Bodychecking experience and rates of injury among ice hockey players aged 15-17 years.

Eliason PH, Hagel BE, Palacios-Derflingher L, Warriyar V, Bonfield S, Black AM, Mrazik M, Lebrun C, Emery CA. CMAJ. 2022 Jun 20;194(24):E834-E842. doi: 10.1503/cmaj.211718.

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Take-Home Message

Increased experience with bodychecking was not associated with a decrease in concussion or injury occurrence in 15- to 7-year-old ice hockey players.


While bodychecking in ice hockey can lead to increased risk of injury and healthcare costs, arguments remain that increasing a hockey player’s experience with bodychecking could protect them from injury.

Study Goal

Eliason and colleagues completed a prospective cohort study to determine the association between experience with bodychecking and rates of concussion and injury in ice hockey players between 15 and 17 years of age.


The researchers invited players from ice hockey leagues in 3 regions in Alberta, Canada, which permitted bodychecking. All participants completed a preseason baseline questionnaire, which the authors used to estimate years of bodychecking experience. Team designates (e.g., manager) recorded each game as an exposure, an injury resulting in more than 7 days lost from hockey, and a concussion defined by the Consensus Statement on Concussion in Sport.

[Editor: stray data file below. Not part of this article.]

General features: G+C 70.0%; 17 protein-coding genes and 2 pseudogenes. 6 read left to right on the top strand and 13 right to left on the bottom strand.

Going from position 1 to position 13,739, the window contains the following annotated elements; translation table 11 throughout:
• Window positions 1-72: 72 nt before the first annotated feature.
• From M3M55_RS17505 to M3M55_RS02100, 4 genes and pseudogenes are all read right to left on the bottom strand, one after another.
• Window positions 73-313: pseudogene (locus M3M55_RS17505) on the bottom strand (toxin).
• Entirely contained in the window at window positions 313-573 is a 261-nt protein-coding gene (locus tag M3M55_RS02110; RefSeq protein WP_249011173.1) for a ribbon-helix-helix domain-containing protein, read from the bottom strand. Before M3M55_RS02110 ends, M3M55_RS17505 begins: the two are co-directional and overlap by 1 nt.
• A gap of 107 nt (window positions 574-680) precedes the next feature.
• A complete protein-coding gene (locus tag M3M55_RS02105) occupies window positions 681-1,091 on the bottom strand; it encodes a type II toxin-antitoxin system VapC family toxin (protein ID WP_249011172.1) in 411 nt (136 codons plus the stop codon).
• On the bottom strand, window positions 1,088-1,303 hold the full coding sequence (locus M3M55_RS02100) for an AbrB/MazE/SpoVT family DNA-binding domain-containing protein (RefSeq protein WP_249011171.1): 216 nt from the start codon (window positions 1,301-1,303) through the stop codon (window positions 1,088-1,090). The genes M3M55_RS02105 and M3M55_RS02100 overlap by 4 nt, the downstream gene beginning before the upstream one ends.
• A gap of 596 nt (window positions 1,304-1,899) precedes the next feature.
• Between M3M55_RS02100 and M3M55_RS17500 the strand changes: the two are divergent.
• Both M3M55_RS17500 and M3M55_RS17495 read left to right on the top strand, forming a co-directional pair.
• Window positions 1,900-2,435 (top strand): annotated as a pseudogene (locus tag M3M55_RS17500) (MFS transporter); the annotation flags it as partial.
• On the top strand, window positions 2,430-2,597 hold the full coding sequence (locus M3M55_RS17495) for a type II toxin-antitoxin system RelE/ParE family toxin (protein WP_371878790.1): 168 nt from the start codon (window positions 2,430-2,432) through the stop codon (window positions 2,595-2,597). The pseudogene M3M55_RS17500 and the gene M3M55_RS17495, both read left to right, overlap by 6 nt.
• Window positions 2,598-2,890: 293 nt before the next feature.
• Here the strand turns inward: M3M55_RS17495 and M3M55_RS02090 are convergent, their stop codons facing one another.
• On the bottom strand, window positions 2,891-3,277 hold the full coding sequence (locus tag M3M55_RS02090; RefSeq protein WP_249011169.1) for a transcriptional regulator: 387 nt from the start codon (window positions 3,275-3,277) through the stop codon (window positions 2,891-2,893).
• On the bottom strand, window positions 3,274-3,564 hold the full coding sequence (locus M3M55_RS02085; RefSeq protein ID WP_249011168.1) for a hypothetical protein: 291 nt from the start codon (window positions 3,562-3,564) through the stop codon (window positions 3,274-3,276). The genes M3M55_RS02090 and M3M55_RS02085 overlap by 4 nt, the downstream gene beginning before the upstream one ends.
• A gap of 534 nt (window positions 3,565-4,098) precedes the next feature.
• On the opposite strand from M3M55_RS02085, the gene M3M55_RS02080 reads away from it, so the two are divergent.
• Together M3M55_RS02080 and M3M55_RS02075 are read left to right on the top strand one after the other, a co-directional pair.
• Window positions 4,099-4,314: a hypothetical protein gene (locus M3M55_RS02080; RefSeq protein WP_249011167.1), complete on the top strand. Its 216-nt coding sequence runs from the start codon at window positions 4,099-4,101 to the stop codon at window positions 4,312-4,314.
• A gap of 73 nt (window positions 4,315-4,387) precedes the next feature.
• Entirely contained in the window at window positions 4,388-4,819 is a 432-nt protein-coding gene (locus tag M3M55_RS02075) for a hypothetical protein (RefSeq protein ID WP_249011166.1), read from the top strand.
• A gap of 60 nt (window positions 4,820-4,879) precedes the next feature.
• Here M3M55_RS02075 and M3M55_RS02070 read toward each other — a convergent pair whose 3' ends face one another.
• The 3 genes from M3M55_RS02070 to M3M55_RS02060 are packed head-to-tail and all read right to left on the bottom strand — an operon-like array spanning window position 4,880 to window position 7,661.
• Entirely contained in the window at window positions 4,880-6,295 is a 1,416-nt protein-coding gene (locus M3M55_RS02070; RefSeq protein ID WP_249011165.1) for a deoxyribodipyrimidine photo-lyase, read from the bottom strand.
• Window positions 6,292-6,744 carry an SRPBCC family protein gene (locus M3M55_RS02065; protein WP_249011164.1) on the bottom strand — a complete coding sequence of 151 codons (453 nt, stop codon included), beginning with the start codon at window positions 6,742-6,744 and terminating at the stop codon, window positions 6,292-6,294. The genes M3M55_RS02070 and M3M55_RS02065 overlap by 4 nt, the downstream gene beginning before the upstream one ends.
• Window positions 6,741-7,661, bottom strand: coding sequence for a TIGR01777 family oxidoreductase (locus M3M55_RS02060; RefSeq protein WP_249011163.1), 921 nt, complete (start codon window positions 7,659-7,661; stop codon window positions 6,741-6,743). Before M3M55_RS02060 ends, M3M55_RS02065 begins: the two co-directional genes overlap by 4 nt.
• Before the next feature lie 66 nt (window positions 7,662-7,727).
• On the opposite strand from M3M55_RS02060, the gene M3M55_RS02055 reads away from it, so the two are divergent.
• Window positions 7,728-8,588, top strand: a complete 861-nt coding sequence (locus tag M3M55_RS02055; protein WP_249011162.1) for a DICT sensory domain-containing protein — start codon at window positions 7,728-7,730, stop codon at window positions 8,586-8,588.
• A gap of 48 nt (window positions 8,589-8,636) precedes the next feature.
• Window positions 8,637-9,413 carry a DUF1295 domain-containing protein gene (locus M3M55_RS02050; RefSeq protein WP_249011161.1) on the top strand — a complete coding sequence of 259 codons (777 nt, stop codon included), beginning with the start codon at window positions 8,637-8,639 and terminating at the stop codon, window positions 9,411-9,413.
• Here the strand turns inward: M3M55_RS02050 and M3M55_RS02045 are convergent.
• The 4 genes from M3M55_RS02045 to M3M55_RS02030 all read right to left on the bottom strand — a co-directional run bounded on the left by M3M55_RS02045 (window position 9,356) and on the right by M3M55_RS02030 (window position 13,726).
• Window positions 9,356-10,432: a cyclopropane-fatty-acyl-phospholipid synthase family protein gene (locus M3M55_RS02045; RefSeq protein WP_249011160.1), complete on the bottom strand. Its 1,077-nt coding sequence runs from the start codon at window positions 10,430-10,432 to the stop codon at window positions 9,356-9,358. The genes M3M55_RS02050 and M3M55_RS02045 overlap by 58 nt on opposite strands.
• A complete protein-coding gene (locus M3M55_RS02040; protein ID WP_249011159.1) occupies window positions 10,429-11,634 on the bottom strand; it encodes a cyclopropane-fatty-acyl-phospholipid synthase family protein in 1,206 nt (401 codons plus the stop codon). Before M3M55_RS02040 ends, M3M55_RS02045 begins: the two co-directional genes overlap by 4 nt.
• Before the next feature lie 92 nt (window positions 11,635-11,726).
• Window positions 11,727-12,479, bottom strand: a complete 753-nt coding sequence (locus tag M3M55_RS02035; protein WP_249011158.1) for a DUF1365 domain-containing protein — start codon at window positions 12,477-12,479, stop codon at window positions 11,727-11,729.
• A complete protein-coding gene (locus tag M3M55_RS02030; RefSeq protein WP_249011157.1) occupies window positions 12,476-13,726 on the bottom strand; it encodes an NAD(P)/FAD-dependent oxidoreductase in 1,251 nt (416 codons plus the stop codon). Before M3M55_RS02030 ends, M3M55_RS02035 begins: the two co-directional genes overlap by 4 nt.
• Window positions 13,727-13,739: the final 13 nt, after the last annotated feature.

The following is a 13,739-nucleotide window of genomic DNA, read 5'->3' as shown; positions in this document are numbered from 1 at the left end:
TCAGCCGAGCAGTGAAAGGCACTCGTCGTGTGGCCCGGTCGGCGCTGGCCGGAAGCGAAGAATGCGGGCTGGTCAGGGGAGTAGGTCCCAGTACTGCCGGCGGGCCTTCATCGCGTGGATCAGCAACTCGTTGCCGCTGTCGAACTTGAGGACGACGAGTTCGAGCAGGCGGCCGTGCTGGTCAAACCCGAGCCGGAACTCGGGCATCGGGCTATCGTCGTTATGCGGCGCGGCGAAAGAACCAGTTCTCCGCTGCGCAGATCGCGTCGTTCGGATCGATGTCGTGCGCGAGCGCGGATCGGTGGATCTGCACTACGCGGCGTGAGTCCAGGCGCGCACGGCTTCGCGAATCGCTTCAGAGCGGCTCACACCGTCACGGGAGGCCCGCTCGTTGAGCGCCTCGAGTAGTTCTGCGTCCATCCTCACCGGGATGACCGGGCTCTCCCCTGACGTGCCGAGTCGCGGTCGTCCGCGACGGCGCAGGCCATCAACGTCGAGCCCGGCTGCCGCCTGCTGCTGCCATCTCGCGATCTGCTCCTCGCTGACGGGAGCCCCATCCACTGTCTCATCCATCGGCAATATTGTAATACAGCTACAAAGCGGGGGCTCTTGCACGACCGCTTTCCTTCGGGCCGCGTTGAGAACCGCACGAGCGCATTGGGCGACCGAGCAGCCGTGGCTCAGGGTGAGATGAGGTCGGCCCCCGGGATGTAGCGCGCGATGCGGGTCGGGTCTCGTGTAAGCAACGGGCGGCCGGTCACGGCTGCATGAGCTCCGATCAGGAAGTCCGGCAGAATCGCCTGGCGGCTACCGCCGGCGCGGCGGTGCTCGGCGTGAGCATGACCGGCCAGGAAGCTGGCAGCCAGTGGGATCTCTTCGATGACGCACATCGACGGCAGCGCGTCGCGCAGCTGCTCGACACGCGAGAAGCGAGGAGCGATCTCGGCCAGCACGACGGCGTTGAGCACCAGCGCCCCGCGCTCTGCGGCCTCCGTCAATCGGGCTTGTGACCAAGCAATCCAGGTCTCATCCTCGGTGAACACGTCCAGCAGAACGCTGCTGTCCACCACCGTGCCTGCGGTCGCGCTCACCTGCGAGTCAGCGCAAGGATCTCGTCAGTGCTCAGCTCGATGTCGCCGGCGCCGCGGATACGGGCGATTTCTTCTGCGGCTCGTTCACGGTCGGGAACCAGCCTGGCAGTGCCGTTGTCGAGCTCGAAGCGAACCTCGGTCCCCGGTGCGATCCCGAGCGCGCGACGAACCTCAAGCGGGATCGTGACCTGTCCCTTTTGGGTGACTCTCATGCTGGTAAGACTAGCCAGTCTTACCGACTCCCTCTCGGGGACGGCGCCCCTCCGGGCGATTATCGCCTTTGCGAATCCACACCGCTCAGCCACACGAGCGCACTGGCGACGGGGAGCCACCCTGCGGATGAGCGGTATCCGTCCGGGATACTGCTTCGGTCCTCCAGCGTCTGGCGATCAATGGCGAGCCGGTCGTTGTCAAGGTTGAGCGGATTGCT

A total of 186 teams (941 players with 1,168 player-seasons) participated. Players with 3 or more years of bodychecking experience tended to experience new injuries and concussions more than 2.5 times the rate of players with 2 or fewer years of experience.


Interestingly, having more experience was not associated with fewer injuries. These findings support the theory that having more experience with bodychecking is not protective. Hence, these findings support rule changes regarding removing bodychecking from youth ice hockey. It will be helpful to see if these findings can be replicated in other age groups and populations. In the meantime, clinicians, parents, and players can use this data to advocate for rules changes to decrease bodychecking.

Clinical Implications

Clinicians and stakeholders should advocate for reduced bodychecking to decrease injury.

Questions for Discussion

What experiences do you have with rules limiting contact in sports? What barriers to implementation did you encounter?

Written by: Kyle Harris
Reviewed by: Jeffrey Driban

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